"We're constantly hit by these disasters," said Leo Laventhal, a French and Spanish teacher at one of the city's magnet schools. Often, colleagues at his school never receive their paychecks. And it is no use complaining: "We call the central office, and nobody answers the phone," Laventhal said.


jbv's Competitive Edge 

Wednesday, April 20, 2005

As Seattle sees us...

This article was referenced by New Orleans News, from the Seattle Times web page, and written by Adam Nossiter of the Associated Press:

Crises multiply at schools in New Orleans

NEW ORLEANS — Dozens of employees indicted or convicted on corruption charges. Tens of millions of dollars unaccounted for. Eight superintendents in seven years. Rock-bottom test scores. Shootings, sirens and police uniforms, often. The threat of bankruptcy and bounced checks, constantly.

In the dismal gallery of failing urban school systems, New Orleans' may be the biggest horror of them all.

"Urban districts, in general, will often have problems with instruction, with finances, with operations," said Michael Casserly, executive director of the Council of Great City Schools in Washington. "But they don't always occur at the same time. And New Orleans is really facing a three-front challenge."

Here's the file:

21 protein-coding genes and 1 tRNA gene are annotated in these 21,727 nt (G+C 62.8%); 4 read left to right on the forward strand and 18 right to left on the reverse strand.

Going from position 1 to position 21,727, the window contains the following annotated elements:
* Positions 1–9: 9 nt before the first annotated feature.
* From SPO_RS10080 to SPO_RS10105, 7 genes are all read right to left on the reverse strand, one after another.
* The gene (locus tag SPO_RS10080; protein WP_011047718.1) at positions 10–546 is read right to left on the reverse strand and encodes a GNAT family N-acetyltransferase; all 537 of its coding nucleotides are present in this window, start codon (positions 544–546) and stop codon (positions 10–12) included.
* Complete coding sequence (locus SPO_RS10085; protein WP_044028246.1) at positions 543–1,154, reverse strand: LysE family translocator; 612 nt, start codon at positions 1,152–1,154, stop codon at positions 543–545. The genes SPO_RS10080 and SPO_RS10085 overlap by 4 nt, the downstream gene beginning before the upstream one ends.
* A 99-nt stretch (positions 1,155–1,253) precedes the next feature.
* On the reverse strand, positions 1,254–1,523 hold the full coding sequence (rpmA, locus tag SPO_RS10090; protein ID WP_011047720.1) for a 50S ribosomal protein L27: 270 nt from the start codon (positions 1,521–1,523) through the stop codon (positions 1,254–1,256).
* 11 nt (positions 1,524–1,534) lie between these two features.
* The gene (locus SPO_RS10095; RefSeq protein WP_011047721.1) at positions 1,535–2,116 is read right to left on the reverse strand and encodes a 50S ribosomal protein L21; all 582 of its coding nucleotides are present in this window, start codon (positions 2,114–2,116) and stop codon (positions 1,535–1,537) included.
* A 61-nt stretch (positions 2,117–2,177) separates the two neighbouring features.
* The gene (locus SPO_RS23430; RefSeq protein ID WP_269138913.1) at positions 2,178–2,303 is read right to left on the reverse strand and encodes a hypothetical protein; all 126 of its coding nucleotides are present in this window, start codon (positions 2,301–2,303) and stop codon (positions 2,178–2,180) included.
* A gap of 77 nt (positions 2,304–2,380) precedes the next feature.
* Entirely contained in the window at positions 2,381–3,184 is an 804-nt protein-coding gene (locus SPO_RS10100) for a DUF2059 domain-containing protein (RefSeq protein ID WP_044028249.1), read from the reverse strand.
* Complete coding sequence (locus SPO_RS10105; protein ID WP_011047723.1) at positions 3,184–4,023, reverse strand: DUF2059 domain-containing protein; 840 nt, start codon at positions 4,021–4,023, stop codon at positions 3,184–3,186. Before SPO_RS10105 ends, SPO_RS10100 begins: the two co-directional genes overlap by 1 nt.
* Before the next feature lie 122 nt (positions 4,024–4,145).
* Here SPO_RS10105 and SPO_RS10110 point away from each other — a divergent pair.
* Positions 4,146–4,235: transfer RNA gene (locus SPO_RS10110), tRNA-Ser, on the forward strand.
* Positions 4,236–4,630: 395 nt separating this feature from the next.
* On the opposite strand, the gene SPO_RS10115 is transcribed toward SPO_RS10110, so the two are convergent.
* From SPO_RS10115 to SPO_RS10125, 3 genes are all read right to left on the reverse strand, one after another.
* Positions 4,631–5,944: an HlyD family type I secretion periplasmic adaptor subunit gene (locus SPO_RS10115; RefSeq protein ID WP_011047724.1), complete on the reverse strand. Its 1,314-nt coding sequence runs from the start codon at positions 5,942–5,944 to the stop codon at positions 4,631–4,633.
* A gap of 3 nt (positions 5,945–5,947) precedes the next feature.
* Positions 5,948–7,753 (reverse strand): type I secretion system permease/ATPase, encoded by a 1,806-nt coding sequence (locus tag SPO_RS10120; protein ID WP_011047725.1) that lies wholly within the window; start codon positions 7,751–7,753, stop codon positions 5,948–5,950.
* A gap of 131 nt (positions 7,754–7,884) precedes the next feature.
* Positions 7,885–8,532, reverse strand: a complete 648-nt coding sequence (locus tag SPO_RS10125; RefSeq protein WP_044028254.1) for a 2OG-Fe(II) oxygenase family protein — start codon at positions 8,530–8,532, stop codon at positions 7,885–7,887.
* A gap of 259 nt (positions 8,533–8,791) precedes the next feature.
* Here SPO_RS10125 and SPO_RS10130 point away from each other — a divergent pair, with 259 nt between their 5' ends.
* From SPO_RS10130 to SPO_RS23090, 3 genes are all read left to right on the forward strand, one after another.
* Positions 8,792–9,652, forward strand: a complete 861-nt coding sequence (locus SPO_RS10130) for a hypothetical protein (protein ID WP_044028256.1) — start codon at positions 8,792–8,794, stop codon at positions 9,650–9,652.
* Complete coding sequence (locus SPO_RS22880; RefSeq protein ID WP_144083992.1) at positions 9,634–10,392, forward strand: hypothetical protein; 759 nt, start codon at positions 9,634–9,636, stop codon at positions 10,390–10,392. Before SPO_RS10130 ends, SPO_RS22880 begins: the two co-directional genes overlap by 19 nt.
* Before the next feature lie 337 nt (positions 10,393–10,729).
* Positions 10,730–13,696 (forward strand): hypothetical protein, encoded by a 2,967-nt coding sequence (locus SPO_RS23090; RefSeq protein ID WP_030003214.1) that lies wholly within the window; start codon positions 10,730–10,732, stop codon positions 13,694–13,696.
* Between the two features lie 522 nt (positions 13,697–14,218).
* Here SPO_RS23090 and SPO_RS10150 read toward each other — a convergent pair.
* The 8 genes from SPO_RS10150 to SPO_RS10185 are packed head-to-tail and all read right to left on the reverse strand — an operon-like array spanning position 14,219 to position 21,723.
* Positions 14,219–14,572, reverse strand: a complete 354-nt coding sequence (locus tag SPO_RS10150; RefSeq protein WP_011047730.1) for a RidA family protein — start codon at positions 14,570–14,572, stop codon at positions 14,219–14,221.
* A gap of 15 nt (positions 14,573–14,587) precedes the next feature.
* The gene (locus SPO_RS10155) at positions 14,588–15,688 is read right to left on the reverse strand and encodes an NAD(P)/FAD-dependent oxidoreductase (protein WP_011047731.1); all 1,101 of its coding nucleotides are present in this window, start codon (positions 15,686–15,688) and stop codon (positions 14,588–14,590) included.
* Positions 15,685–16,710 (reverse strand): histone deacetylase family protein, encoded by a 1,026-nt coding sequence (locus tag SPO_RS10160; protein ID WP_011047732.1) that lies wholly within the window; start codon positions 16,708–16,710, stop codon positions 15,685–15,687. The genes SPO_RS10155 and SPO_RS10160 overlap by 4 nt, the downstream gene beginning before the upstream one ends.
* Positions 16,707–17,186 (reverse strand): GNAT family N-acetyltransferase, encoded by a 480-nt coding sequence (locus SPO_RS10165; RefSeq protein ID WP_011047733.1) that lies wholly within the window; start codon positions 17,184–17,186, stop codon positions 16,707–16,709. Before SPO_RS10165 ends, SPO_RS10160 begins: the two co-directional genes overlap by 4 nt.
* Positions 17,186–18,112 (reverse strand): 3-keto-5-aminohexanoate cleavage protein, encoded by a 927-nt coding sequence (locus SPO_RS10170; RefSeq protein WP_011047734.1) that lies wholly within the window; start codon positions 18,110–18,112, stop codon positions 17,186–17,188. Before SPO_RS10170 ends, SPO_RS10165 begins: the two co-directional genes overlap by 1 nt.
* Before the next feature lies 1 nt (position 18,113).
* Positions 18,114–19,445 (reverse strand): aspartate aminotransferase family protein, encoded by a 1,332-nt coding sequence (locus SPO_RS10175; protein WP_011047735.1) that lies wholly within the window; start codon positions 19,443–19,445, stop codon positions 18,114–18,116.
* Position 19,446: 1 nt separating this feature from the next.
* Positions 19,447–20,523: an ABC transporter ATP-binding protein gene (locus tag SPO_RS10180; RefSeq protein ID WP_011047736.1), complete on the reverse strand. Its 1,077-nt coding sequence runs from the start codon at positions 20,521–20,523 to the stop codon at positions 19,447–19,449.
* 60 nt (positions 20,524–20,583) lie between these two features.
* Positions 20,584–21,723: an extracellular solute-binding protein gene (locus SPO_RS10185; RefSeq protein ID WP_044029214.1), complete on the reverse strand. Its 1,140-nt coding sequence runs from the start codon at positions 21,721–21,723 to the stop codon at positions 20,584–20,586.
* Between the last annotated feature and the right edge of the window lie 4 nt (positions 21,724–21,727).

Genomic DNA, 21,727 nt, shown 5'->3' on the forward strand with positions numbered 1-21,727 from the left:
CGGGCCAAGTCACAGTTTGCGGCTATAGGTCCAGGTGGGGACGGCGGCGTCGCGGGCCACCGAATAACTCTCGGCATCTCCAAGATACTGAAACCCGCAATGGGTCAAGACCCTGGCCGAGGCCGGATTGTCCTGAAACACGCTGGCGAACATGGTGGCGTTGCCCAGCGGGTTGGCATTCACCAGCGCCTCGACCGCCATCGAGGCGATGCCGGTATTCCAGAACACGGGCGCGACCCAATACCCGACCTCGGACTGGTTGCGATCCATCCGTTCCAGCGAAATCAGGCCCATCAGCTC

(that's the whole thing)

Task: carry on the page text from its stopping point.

New Orleans "is almost a national scandal," said James Harvey of the Center on Reinventing Public Education at the University of Washington. "The consistent gossip about favoritism and corruption is extremely troubling." And the city has become "murderers row for superintendents."

Long ago abandoned by this city's middle class, New Orleans public schools are in sad shape academically. New Orleans accounts for 55 of Louisiana's 78 worst schools. More than two-thirds of the school system's fourth-graders do not have basic competence in math.

The latest crisis in the 64,000-student system broke two weeks ago. First, teachers nearly missed a paycheck, the system was so broke. Then, the state threatened a takeover. Finally, the superintendent — a reformer from New York who, like many before him, entered with grand plans — was forced out by a school board disenchanted with his reform ideas.

Superintendent Anthony Amato's fate was sealed last week at a board meeting crackling with racial hostility. Much of the hooting was directed at him and his white supporters in the school system, which is almost 94 percent black.

Financially, the school system is a "train wreck," Louisiana's top government watchdog, legislative auditor Steve Theriot, told lawmakers in Baton Rouge. No one knows for certain how much money it has, or how much money it owes.